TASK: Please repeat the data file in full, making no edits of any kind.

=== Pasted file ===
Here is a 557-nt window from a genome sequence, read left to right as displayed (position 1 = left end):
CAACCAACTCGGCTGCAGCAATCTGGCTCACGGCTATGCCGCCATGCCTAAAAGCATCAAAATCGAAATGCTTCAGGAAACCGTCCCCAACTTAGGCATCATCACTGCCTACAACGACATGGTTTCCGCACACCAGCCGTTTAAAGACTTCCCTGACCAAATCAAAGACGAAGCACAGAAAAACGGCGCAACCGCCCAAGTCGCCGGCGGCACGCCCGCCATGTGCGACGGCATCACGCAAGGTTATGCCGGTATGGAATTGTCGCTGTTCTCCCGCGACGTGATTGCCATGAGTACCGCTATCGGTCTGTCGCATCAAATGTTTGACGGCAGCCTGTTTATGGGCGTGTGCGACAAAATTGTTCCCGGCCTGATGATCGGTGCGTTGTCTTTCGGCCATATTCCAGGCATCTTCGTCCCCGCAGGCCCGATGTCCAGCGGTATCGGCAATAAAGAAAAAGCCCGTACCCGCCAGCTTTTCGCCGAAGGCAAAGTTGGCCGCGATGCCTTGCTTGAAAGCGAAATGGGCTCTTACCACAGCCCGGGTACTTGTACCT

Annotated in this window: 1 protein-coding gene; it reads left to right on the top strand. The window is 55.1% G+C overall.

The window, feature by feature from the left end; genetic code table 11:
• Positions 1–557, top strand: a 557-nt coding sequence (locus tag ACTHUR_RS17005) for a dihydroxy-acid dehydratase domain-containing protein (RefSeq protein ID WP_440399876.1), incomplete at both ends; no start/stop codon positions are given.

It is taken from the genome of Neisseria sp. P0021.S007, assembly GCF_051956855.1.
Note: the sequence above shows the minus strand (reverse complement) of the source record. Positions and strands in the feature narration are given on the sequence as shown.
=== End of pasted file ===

Here is a 557-nt window from a genome sequence, read left to right as displayed (position 1 = left end):
CAACCAACTCGGCTGCAGCAATCTGGCTCACGGCTATGCCGCCATGCCTAAAAGCATCAAAATCGAAATGCTTCAGGAAACCGTCCCCAACTTAGGCATCATCACTGCCTACAACGACATGGTTTCCGCACACCAGCCGTTTAAAGACTTCCCTGACCAAATCAAAGACGAAGCACAGAAAAACGGCGCAACCGCCCAAGTCGCCGGCGGCACGCCCGCCATGTGCGACGGCATCACGCAAGGTTATGCCGGTATGGAATTGTCGCTGTTCTCCCGCGACGTGATTGCCATGAGTACCGCTATCGGTCTGTCGCATCAAATGTTTGACGGCAGCCTGTTTATGGGCGTGTGCGACAAAATTGTTCCCGGCCTGATGATCGGTGCGTTGTCTTTCGGCCATATTCCAGGCATCTTCGTCCCCGCAGGCCCGATGTCCAGCGGTATCGGCAATAAAGAAAAAGCCCGTACCCGCCAGCTTTTCGCCGAAGGCAAAGTTGGCCGCGATGCCTTGCTTGAAAGCGAAATGGGCTCTTACCACAGCCCGGGTACTTGTACCT

Annotated in this window: 1 protein-coding gene; it reads left to right on the top strand. The window is 55.1% G+C overall.

The window, feature by feature from the left end; genetic code table 11:
• Positions 1–557, top strand: a 557-nt coding sequence (locus tag ACTHUR_RS17005) for a dihydroxy-acid dehydratase domain-containing protein (RefSeq protein ID WP_440399876.1), incomplete at both ends; no start/stop codon positions are given.

It is taken from the genome of Neisseria sp. P0021.S007, assembly GCF_051956855.1.
Note: the sequence above shows the minus strand (reverse complement) of the source record. Positions and strands in the feature narration are given on the sequence as shown.